LimeWire, a major peer-to-peer (P2P) company that was accused by the Recording Industry Association of America (RIAA) of being a platform for illegal music transfers, has been let off lightly as it settled the dispute at $105 million, far short of $1.4 billion that was first sought by the plaintiffs.
After the US Supreme Court ruled against another P2P service Grokster in 2005, most major P2P companies closed their services. LimeWire was the only company to ignore and continued operating. According to a report by CNET, RIAA had previously warned LimeWire and its CEO Mark Gorton to stop their P2P service. LimeWire stopped distributing its software in October 2010 under the court order.
Mitch Bainwol, chairman of the RIAA, said P2P services such as LimeWire have greatly damaged the music companies. As the court heard during the last two weeks, LimeWire wreaked enormous damage on the music community, helping contribute to thousands of lost jobs and fewer opportunities for aspiring artists, Bainwol said.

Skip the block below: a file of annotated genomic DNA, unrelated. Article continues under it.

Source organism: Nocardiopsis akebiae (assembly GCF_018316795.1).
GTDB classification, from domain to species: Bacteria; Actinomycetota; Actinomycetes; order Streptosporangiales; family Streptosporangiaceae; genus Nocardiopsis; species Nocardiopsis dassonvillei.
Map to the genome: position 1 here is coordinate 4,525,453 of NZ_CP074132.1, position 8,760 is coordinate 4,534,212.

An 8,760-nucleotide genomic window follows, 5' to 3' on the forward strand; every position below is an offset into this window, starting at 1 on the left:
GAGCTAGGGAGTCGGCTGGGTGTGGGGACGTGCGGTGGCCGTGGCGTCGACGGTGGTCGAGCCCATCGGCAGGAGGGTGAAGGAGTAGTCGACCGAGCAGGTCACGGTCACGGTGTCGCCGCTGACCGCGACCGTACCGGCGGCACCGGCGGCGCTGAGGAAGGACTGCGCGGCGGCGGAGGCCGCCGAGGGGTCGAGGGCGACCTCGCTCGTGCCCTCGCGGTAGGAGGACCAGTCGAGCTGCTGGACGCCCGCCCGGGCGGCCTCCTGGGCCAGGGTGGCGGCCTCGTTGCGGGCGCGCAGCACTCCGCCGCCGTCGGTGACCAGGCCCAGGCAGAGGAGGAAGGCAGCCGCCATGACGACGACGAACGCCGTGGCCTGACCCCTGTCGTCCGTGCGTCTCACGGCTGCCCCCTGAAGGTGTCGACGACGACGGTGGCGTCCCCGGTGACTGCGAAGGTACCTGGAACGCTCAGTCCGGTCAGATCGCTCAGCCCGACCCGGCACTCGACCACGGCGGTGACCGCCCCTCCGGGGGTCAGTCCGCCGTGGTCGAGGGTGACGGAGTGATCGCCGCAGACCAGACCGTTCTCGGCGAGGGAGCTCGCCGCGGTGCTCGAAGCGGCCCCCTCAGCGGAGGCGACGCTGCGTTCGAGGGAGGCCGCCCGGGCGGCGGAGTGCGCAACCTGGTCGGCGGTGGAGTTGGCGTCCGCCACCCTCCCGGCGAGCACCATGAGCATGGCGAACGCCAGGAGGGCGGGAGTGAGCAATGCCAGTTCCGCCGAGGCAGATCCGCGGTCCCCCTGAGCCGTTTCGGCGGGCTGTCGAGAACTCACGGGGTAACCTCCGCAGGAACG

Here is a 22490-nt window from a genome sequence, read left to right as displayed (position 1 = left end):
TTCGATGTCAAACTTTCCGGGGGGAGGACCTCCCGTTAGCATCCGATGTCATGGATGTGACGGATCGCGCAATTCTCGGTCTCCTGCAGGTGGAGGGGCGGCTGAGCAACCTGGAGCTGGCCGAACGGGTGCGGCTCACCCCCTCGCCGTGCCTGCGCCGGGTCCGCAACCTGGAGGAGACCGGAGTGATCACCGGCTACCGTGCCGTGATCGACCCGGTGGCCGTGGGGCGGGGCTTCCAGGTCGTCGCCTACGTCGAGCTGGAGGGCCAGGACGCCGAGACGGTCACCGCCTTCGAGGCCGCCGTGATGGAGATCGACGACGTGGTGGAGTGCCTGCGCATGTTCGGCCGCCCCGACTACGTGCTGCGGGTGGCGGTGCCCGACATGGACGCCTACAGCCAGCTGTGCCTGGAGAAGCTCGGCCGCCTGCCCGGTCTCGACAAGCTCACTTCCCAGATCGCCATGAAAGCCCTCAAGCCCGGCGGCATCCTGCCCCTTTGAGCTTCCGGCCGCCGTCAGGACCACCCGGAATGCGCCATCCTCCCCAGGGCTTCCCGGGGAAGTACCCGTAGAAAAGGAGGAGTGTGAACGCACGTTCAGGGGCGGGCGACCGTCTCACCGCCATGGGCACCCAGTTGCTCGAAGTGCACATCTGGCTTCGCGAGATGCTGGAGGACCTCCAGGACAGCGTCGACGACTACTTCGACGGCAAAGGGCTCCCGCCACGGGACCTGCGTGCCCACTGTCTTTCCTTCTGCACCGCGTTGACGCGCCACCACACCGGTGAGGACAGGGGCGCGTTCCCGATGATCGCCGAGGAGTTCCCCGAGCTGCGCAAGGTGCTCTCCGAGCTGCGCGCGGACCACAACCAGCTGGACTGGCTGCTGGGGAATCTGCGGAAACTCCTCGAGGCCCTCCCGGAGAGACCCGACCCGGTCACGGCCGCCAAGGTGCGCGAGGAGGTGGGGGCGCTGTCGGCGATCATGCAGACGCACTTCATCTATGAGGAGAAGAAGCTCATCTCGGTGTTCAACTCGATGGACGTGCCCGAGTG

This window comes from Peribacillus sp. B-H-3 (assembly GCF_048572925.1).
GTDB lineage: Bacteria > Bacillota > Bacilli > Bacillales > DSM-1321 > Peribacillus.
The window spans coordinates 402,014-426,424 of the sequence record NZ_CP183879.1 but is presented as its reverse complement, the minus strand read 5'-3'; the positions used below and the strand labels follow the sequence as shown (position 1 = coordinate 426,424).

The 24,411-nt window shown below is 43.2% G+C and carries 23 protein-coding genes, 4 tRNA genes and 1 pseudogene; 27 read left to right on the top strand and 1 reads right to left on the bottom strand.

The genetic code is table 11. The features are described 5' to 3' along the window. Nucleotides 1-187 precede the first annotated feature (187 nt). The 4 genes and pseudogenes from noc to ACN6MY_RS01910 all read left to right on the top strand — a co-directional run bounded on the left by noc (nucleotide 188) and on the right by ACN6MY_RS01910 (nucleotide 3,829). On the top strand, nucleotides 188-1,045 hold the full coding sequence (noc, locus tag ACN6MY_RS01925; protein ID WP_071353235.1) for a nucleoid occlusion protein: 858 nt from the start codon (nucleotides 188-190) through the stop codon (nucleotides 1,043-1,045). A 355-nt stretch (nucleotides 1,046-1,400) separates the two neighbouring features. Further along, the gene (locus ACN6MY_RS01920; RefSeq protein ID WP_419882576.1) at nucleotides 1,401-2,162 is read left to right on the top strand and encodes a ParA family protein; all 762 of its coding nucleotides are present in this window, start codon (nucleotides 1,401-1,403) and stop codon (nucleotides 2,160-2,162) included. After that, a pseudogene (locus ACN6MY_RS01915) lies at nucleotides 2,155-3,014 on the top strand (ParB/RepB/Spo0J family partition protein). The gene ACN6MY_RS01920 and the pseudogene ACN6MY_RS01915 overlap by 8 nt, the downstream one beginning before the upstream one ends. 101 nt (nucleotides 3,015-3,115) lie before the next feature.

The settlement on Thursday concluded with an agreement that LimeWire will pay $105 million to the four record companies that constitute the RIAA.
Bainwol was pleased with the decision. The resolution of this case is another milestone in the continuing evolution of online music to a legitimate marketplace that appropriately rewards creators, he said.
However, Gorton, represented by his lawyer Joseph Baio from law firm Willkie Farr & Gallagher LLP, is reportedly also pleased because LimeWire got away lightly - Gorton could have been forced to pay up to $1.4 billion, more than 13 times of what they had settled for. According to the Wall Street Journal, Baio said Gorton was not required to admit any wrongdoing as part of the settlement.
The settlement is also less that what Kazaa, another P2P company, had to pay five years ago - $115 million.
Meanwhile, although the settlement signals the end of the last major P2P company, copyright piracy is far from over as other download websites such as RapidShare have become illegal downloaders' new platforms for their activities.